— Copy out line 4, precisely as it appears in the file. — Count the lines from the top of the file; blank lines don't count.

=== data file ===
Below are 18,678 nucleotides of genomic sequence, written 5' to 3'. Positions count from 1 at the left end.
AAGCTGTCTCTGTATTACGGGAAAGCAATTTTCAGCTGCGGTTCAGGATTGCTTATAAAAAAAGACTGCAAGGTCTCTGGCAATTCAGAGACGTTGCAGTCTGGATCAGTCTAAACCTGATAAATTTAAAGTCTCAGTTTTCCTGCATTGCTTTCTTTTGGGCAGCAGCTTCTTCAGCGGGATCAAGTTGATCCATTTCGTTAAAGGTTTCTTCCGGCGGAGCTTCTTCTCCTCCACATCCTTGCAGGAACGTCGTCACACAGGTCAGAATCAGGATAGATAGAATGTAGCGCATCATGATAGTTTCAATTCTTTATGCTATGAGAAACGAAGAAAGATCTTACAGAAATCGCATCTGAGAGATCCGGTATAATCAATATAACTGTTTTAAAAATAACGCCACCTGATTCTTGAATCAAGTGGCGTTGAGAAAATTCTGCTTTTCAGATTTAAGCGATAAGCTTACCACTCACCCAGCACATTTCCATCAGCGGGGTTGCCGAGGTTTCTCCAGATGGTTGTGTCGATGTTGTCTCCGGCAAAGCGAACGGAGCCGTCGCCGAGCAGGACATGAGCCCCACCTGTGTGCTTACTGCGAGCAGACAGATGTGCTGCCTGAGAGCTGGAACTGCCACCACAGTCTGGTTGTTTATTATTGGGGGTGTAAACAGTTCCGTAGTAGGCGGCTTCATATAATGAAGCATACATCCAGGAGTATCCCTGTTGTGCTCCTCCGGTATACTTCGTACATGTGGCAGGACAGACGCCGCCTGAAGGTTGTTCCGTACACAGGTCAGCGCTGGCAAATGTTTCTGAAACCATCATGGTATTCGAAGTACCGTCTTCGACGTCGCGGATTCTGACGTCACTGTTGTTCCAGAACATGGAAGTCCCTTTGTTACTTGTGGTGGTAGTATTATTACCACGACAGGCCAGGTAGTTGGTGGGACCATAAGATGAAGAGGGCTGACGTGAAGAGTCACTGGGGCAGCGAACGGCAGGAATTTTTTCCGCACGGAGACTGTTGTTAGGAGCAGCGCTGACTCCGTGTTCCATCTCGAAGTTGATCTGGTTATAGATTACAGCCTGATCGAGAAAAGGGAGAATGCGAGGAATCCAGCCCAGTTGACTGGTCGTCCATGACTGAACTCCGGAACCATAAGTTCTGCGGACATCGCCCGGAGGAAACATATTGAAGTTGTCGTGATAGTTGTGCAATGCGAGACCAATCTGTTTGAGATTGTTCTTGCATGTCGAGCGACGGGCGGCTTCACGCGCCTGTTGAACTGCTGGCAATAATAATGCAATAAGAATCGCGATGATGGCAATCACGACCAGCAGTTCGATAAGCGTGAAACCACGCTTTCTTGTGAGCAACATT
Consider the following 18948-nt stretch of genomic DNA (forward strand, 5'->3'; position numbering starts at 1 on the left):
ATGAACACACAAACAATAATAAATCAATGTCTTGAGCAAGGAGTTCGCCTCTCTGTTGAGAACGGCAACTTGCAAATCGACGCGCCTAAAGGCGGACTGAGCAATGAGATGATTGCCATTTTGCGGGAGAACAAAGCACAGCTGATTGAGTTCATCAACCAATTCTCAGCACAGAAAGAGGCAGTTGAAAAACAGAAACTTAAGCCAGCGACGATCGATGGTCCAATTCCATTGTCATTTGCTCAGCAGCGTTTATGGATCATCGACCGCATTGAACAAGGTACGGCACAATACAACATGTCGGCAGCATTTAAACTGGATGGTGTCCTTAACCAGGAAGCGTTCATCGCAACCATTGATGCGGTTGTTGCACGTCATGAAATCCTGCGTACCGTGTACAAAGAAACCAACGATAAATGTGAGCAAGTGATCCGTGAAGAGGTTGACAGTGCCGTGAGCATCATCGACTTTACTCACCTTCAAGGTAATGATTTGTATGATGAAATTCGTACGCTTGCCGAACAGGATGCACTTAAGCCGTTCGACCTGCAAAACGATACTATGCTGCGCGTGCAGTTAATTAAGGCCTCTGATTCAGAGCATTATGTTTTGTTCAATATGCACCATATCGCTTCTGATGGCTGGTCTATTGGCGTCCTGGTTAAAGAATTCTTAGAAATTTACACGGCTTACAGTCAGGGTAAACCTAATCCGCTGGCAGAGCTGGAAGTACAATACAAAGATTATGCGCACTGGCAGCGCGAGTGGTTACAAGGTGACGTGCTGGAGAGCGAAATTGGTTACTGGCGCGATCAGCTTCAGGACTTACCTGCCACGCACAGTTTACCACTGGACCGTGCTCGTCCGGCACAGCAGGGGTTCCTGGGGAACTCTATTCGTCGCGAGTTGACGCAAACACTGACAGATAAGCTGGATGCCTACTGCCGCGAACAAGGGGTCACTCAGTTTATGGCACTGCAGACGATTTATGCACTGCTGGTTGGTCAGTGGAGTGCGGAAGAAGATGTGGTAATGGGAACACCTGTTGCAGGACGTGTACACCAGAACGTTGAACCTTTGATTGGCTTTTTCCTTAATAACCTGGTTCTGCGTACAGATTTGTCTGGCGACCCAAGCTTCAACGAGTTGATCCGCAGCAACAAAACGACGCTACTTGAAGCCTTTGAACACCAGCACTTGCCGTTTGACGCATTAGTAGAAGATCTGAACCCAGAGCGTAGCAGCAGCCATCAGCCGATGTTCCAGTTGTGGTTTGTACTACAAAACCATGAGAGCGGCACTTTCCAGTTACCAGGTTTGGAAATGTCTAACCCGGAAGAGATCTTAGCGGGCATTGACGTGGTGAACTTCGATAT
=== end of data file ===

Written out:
ATGAACACACAAACAATAATAAATCAATGTCTTGAGCAAGGAGTTCGCCTCTCTGTTGAGAACGGCAACTTGCAAATCGACGCGCCTAAAGGCGGACTGAGCAATGAGATGATTGCCATTTTGCGGGAGAACAAAGCACAGCTGATTGAGTTCATCAACCAATTCTCAGCACAGAAAGAGGCAGTTGAAAAACAGAAACTTAAGCCAGCGACGATCGATGGTCCAATTCCATTGTCATTTGCTCAGCAGCGTTTATGGATCATCGACCGCATTGAACAAGGTACGGCACAATACAACATGTCGGCAGCATTTAAACTGGATGGTGTCCTTAACCAGGAAGCGTTCATCGCAACCATTGATGCGGTTGTTGCACGTCATGAAATCCTGCGTACCGTGTACAAAGAAACCAACGATAAATGTGAGCAAGTGATCCGTGAAGAGGTTGACAGTGCCGTGAGCATCATCGACTTTACTCACCTTCAAGGTAATGATTTGTATGATGAAATTCGTACGCTTGCCGAACAGGATGCACTTAAGCCGTTCGACCTGCAAAACGATACTATGCTGCGCGTGCAGTTAATTAAGGCCTCTGATTCAGAGCATTATGTTTTGTTCAATATGCACCATATCGCTTCTGATGGCTGGTCTATTGGCGTCCTGGTTAAAGAATTCTTAGAAATTTACACGGCTTACAGTCAGGGTAAACCTAATCCGCTGGCAGAGCTGGAAGTACAATACAAAGATTATGCGCACTGGCAGCGCGAGTGGTTACAAGGTGACGTGCTGGAGAGCGAAATTGGTTACTGGCGCGATCAGCTTCAGGACTTACCTGCCACGCACAGTTTACCACTGGACCGTGCTCGTCCGGCACAGCAGGGGTTCCTGGGGAACTCTATTCGTCGCGAGTTGACGCAAACACTGACAGATAAGCTGGATGCCTACTGCCGCGAACAAGGGGTCACTCAGTTTATGGCACTGCAGACGATTTATGCACTGCTGGTTGGTCAGTGGAGTGCGGAAGAAGATGTGGTAATGGGAACACCTGTTGCAGGACGTGTACACCAGAACGTTGAACCTTTGATTGGCTTTTTCCTTAATAACCTGGTTCTGCGTACAGATTTGTCTGGCGACCCAAGCTTCAACGAGTTGATCCGCAGCAACAAAACGACGCTACTTGAAGCCTTTGAACACCAGCACTTGCCGTTTGACGCATTAGTAGAAGATCTGAACCCAGAGCGTAGCAGCAGCCATCAGCCGATGTTCCAGTTGTGGTTTGTACTACAAAACCATGAGAGCGGCACTTTCCAGTTACCAGGTTTGGAAATGTCTAACCCGGAAGAGATCTTAGCGGGCATTGACGTGGTGAACTTCGATAT